I am signed up to run the Cherry Blossom 10 miler a week from today.
In November I ran my first 10K (6 miles), which was the farthest I'd ever run.
There are moments when we exceed what we think is our capacity, and for me that was one.
I have never been an athlete. I am not very competitive. I don't love hard work. I like nice weather and really only exercising in nice weather (I should have stayed in California). I never pursued -- or became good at -- any sports, and from an early age, the narrative I created for myself was that I just wasn't an athlete.
There are always complexities in play when we create identities for ourselves -- some protective, some defensive, some image-driven, some hopeful, some fearful -- and for me, this one was no different. Not being an athlete meant I could never be bad, never fail, and never lose. It meant I didn't want something I didn't have.
When I got to college, I decided to row my first semester to be like my friend Ben (whom, incidentally, I married several years later). I'd never run more than one mile in PE class, and suddenly found myself running 5 miles a day, waking up in the dark for starry morning practices, and living the life of a college athlete, complete with a spring break training camp and rock solid biceps.
Still, it felt more like a game I was playing, driven by my friend Ali, who made anything seem possible. And my rowing years, like all of my college years, were riddled with such a complicated body image and toxic relationship with food that the confidence I could have gained, washed right off. After a couple of semesters, I chose other things.
Through my 20's and 30's I thought of myself vaguely as a "runner," meaning I sometimes jogged for 30 minutes and usually ran about two and a half miles. But this fall when I trained for the 10K, something began to shift, and one night this winter when my friend Erin mentioned a 10 miler, I registered.
For the next months, I watched myself layer wicking fabrics, put on ear warmers and gloves, and run into 20 degree weather. I watched myself climb on a treadmill, turn on a podcast, and run while the kids clamored around me with snow-day-restlessness. I watched myself lean into hard work and train for something I'd never done.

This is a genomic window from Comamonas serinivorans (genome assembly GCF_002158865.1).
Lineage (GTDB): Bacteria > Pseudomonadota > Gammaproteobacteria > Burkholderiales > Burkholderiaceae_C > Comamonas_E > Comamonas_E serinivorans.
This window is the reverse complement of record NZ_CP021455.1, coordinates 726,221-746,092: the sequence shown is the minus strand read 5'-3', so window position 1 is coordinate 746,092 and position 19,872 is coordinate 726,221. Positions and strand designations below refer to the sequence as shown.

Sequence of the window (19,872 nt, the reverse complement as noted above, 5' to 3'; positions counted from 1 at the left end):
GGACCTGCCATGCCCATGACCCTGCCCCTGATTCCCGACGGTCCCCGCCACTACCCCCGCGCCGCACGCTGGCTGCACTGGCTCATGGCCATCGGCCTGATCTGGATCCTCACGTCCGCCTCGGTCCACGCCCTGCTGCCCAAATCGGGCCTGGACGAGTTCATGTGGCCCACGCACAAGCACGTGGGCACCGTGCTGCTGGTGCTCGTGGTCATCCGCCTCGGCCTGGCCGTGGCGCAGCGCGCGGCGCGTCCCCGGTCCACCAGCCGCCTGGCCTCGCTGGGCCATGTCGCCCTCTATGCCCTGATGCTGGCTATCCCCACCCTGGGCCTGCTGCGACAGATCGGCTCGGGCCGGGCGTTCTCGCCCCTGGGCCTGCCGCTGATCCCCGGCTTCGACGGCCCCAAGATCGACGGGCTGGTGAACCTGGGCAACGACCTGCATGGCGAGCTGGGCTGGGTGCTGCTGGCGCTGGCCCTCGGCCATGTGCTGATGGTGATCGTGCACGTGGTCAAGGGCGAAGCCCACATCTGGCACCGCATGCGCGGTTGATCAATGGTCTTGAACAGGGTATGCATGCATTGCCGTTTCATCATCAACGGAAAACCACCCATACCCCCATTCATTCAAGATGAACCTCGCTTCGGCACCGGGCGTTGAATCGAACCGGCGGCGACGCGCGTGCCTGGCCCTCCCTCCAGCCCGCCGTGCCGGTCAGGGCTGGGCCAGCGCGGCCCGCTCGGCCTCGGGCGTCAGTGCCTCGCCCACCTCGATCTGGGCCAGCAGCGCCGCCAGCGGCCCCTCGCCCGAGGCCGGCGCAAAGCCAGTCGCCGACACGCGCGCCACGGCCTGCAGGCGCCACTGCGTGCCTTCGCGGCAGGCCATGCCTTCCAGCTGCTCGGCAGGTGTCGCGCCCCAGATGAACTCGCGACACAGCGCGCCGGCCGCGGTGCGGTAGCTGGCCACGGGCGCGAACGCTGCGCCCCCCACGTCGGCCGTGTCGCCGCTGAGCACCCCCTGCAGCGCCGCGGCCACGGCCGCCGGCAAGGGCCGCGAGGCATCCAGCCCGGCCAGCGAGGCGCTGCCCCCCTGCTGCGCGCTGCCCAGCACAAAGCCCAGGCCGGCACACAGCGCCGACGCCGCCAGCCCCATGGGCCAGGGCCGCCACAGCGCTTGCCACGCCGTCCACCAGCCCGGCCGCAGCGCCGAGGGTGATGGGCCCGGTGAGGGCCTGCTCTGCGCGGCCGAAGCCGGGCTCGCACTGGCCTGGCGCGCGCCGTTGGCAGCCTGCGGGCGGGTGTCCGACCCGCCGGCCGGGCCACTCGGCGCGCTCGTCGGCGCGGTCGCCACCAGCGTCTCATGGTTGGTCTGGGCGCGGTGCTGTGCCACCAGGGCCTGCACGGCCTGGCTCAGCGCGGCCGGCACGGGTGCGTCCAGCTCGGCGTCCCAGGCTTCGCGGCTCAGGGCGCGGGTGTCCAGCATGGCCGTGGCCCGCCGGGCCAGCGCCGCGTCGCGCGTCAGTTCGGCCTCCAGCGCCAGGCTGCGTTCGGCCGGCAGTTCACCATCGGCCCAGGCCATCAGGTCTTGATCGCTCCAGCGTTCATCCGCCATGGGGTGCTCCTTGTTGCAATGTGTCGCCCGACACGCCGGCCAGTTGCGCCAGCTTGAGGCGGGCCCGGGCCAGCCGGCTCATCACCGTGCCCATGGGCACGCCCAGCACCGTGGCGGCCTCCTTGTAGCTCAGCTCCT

I held my breath.
I hardly dared say out loud that I was going to do it, that I was going to run 10 miles, that I had already started to do it.
No one was watching, really. And no one really cared. To many, this was a small feat, not even half of a marathon. I had no audience but myself, and something was quietly breaking open.
Yesterday as I was listening to a talk about rejection, about how the root word suggests vacancy, I realized that during those messy years, that's what I'd created in myself: a vacancy. I'd pulled out a handful of my earthy self with its value and worth, and shoved a limited story about who I am, what I do and can do in its place.
As I ran this winter, that's what was breaking open, the vacant place I'd guarded so well.
The snow fell, and snow days persisted. The flu rolled through my house in every form. Sinus infections hit over and over. My calendar where run was scribbled in pen and circled, four times a week, kept getting rearranged. My miles were dropping.
Two weeks ago I realized that with all the sickness, I was a few weeks behind where I wished I were in my training. I knew if I pushed hard, I could still make it, but I'd have to work, so I mapped out the next week of runs. Then --BAM!-- another round: Silas sick, Maeve up for nights, and a sapping sinus infection again. I lost a solid week of running again.
As this reality settled, I met it differently each day: I am just going to DO It. The next day: I'm NOT doing it -- I'm too far behind, it doesn't make sense. The next day: I'll just run-walk the whole thing to be a part of it. I cycled through the voices incessantly and woke up thinking them. Finally, last week, I decided not to run.
It was a matter of fact, a logical choice -- and I held it in my head. So it was, the reality.
Yesterday, walking with Eden, I realized she was the only one in the family who didn't yet know, so I told her I wasn't going to run. Immediately, almost violently, she burst into tears.
I was flummoxed.
Are you crying for you or for me?
For you. You were going to run 10 miles. And I was excited to cheer for you.
I fumbled through my words about how there would be another time, how I'd still do it but later.
She was probably the only person I'd been honest with as I trained -- I'd come in from my runs and tell her glowingly that I'd just run four miles, or three, or five. And she'd smile and not say much, but apparently stash away my sense of success.
When we got home from our walk, I realized she was the only one wearing my heart: I am sad, as sad as she was.
Today I went for my first run in ten days and prayed through my sadness, through the old achy vacancy, and the want for healing. As I ran I realized that this race, the one I can't run the full distance of, the one I paid an arm and a leg to register for, the one that will take place without me next weekend, the one that would have marked my 38th birthday, may not just be proof of failure, though there are voices in my head that say so. Instead, it may be my invitation to reach into that pulpy place and pull out the old wadded up piece of paper, the story I've stuck to for years. It may be my invitation to empty out and heal.